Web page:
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short selections, and between material for intensive and extensive reading.

If the pupil is to gain the full benefit from his reading, certain definite helps must be provided. An effective reader must

score a high test not only on the fundamentals of Definite

quality, variety, organization, and quantity of literaHelps

ture, but also on its fitness as a tool for classroom use. The effectiveness of this book as such a tool may be indicated by the following distinguishing features:

(1) A distinctive Introduction, "Literature and Life” (see page 15), shows what literature is and gives the plan of the book.

(2) Definite provisions are made for developing speed and concentration in silent reading. (See pages 11, 27, 39, etc.)

(3) A comprehensive Glossary contains the words and phrases that offer valuable vocabulary training, either of pronunciation or meaning. The teacher is free to use the Glossary according to the needs of her particular class, but suggested type words and phrases are listed under Notes and Questions.

(4) A complete program of study, "How to Gain the Full Benefit from Your Reading" (pages 35-37), gives a concise explanation of the various helps found in the book.

(5) The helps to study are more than mere notes; they aid in making significant the larger purposes of the selections. These Notes and Questions include:

(a) Biographies of authors, that supply data for interpreting the stories

and poems.

(6) Historical settings, wherever they are necessary to the intelligent understanding of the selection (see pages 141, 260, etc.).

(c) Questions and suggestions that present clearly the main idea, stimulate original discussion and comparison, and bring out modern parallels to the situations found in the selections.

(d) Words of common use frequently mispronounced, listed for study under “Discussion" (see page 38, etc.).

(e) Phrases that offer idiomatic difficulty; for convenience in locating these phrases the page and line number is indicated.

(f) Problems, individual and social (see pages 89, 235, etc.).


In the Elson Readers selections are grouped according to theme or authorship. Such an arrangement enables the pupil to see the dominant ideas of the book as a whole. This purpose is further aided by an Introduction and a Review for each main group. The book, therefore, emphasizes certain fundamental ideals, making them stand out clearly in the mind of the pupil. This result can best be accomplished by reading the selections in the order given.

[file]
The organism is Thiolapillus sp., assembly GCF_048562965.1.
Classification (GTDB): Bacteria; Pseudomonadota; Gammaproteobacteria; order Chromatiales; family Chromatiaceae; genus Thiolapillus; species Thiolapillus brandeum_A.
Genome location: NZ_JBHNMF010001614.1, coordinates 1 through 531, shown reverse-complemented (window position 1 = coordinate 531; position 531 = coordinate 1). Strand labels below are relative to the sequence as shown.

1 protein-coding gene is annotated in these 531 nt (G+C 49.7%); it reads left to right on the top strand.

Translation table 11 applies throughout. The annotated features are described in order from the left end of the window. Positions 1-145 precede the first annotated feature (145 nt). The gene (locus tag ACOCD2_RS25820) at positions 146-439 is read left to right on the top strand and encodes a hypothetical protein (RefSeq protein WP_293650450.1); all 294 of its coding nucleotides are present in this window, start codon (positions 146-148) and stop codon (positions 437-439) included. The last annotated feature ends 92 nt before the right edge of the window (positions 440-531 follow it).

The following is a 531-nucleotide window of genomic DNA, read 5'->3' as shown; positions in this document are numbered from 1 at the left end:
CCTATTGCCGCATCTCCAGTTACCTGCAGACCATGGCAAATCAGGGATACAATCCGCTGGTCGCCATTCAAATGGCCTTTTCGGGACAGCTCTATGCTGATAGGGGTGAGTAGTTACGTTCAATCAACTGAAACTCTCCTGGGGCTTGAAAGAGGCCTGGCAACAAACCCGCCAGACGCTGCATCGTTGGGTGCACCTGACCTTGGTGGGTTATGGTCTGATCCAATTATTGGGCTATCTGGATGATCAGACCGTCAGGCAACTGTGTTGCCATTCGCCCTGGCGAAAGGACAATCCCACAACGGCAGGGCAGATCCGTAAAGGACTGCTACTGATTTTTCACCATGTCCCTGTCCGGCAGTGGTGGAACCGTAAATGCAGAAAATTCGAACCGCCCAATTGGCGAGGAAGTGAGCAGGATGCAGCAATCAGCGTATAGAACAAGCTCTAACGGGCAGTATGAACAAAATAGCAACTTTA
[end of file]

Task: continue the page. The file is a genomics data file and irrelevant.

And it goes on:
It goes without saying that selections particularly suited to the celebration of special days will be read in connection with such festival occasions. For example, "A Christmas Carol," page 149, will be read immediately before the Christmas holidays, even if the class at that particular time is in the midst of some other main part of the Reader. Before assigning a selection out of order, however, the teacher should scrutinize the notes and questions, to make certain that no references are made within these notes to a discussion in an Introduction or to other selections in the group that pupils have not yet read. In case such references are found the teacher may well conduct a brief class discussion to make these questions significant to the pupils.

It is the belief of the authors that many of the longer prose stories should be read silently and reported on in class. In this way the monotony incident to the reading of such selections aloud in class will be avoided. However, the class will wish to read aloud certain passages from these longer units because of their beauty, their dramatic quality, or the forceful way in which the author has expressed his thoughts. Class readings are suggested for this purpose. In this way reading aloud is given purposefulness.

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